“There is a certain line they are crossing [by] telling someone who has spent billions on their property that you are shutting the Strip down for construction and then asking them to pay for seats,” the source close to the situation said.
“They are trying to limit people’s ability to capitalize on the race.”
Hotels like the Venetian and Wynn are already paying roughly between $2 million and $10 million each to be official race sponsors and are not being asked to pay more for having rooms that face the course.
But F1 is still asking some of their restaurants to pay the licensing fees, sources said.
What Formula One is doing is probably not illegal, the source said, although it looks opportunistic.
“They own the right to the race so it would be hard for a venue to prove damages,” the source said.
The three days of events, culminating with Saturday night’s Las Vegas Grand Prix, will run from Nov. 16-18. It is estimated that as many 300,000 F1 fans will attend.
Ticket packages for the public have not sold out, according to the Formula One website.
The average ticket price for the three-day package is already $6,651, almost 50 percent more expensive as the $4,600 price for the Miami Grand Prix, according to a study by King Casino Bonus.
“$8,000 per person for Heineken House?” an F1 fan said on their social media account referring to the three-level structure that will be next to the track and have DJs and all-inclusive food and beverage.
“As a true F1 fan, very disappointing that nothing at the Las Vegas Grand Prix is affordable — but there are tickets available. Guess I will stick with general admission passes for Austin and Miami.”
Run-of-the-mill hotel rooms for the weekend are charging $1,000 a night. Add the $6,651 average race tickets for three days — or the jacked-up cover to go to a restaurant with good views — and flights and it could easily become a $15,000 weekend for a couple before gambling.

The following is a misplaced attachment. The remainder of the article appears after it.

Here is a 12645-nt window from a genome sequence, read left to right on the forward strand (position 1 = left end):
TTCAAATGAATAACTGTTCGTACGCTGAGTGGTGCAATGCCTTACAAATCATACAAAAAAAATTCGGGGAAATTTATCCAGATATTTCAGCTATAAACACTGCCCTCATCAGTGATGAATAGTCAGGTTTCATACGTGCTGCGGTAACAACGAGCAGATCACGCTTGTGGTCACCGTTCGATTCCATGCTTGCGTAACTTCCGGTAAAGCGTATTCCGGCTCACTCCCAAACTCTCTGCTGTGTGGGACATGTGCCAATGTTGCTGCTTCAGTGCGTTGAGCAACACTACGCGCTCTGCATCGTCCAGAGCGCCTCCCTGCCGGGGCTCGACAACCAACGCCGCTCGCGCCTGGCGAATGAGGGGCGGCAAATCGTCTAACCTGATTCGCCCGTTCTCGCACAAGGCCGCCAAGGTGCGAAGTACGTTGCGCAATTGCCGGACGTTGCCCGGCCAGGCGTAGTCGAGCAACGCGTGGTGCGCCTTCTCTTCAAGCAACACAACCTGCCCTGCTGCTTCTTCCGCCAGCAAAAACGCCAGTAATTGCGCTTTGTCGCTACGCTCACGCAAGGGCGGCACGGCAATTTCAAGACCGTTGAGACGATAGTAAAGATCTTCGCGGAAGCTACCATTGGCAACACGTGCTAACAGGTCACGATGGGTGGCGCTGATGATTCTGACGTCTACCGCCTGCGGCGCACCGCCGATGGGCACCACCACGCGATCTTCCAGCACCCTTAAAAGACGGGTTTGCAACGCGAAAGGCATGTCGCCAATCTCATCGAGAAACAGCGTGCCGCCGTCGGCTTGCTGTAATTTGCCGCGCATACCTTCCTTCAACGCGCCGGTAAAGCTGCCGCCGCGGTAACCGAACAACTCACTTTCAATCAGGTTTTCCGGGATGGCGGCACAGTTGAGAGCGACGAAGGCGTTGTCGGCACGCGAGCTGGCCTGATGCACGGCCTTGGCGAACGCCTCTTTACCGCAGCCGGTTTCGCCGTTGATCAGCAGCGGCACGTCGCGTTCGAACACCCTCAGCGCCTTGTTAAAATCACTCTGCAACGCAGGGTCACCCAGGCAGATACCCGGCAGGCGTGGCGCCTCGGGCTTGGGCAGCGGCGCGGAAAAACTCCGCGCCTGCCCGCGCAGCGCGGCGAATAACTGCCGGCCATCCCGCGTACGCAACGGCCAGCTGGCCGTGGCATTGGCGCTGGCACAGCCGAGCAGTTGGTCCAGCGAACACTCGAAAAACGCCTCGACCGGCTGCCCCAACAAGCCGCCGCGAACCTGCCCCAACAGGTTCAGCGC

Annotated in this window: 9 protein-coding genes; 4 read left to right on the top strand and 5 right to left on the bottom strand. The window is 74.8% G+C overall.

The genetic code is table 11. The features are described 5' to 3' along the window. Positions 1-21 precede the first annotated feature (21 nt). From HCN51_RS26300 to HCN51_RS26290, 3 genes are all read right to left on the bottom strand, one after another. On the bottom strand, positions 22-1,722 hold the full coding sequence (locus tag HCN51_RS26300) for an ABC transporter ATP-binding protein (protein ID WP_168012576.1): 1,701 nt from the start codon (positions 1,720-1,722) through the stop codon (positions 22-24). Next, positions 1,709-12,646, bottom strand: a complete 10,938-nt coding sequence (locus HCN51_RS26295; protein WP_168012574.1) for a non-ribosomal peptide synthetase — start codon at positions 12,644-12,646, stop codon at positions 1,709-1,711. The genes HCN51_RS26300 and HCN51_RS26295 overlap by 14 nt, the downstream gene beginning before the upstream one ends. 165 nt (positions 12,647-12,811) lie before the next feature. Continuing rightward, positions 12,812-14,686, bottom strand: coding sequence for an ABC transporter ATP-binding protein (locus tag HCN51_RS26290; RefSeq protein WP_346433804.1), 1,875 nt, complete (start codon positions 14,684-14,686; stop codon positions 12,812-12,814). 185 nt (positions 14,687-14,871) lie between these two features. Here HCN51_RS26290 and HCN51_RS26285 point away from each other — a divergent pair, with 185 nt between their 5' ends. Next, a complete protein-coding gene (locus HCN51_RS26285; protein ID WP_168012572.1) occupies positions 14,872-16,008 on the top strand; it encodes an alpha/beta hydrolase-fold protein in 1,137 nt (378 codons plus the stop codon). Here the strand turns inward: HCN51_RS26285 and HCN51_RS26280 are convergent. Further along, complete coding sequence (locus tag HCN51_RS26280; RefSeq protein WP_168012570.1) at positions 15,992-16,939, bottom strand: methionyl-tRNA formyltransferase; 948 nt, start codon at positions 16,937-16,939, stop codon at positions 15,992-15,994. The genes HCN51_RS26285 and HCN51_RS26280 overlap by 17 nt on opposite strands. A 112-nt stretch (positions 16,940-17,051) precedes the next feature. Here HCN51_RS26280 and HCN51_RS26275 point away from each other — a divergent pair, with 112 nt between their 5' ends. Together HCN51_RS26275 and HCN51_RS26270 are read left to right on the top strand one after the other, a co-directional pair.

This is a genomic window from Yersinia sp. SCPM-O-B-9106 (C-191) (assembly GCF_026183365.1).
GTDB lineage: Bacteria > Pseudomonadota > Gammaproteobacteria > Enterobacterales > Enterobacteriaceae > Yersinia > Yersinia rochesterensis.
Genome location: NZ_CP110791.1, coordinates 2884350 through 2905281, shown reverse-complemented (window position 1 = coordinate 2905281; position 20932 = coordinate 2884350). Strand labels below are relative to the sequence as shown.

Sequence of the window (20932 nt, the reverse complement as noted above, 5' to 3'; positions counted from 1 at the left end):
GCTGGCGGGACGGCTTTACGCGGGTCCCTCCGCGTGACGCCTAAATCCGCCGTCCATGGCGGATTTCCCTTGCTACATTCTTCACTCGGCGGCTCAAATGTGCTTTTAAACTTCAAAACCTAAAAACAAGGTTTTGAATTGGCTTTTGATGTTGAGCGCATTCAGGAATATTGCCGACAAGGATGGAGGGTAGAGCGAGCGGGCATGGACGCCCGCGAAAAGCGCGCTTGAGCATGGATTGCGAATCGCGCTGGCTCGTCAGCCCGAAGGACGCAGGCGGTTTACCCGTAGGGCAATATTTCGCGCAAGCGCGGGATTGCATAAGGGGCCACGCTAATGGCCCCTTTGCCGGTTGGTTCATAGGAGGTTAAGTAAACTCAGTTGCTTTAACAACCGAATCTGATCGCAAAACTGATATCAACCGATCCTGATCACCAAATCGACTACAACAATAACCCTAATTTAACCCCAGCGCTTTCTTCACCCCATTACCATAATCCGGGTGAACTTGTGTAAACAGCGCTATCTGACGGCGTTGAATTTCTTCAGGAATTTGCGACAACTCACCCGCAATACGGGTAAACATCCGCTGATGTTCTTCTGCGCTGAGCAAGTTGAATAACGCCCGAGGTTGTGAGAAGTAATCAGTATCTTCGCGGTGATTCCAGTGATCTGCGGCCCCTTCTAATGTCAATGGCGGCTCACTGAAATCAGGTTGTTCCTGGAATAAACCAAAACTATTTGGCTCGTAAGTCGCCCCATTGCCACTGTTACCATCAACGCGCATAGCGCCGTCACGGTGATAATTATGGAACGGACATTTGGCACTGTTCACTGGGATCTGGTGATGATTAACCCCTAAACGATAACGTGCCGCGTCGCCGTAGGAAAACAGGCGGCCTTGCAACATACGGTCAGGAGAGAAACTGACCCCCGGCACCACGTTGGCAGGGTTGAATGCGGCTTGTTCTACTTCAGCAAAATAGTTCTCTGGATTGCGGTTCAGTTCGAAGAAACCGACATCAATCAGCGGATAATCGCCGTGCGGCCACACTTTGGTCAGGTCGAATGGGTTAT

Beer Park is officially partnered with Formula One and is charging $5,500 for full, three-day access to the venue’s indoor space including food and beverages, with over 75 HDTVs as well as the 9,000-square-foot outdoor terrace with trackside views.
Formula One is paying Madison Square Gardens’ Sphere arena nearly $10 million for its empty parking lot to put up its own stands.
Previous F1 races in the US, like the Miami Grand Prix, have been held on tracks that are contained within one venue.
But the Ferraris and Red Bulls racing down the Las Vegas Blvd. (the Strip) straightaway at speeds topping 200 mph will zoom past The Mirage, Caesars Palace, Drai’s Beachclub, the Bellagio and Cosmopolitan on Las Vegas Boulevard (the Strip).
The 17 sharp turns will take drivers past Planet Hollywood on Harmon Ave. and around the newly built Las Vegas Sphere and Wynn Resorts on Sands Avenue.
John Malone’s Liberty has made a fortune from Formula One, valuing the racing organization at $8.8 billion when it took control in 2016.
Sportico said last month it is now worth $17.1 billion thanks partly to the Netflix “Drive to Survive” series.
A Liberty spokeswoman did not return calls, and nor did Renee Wilm.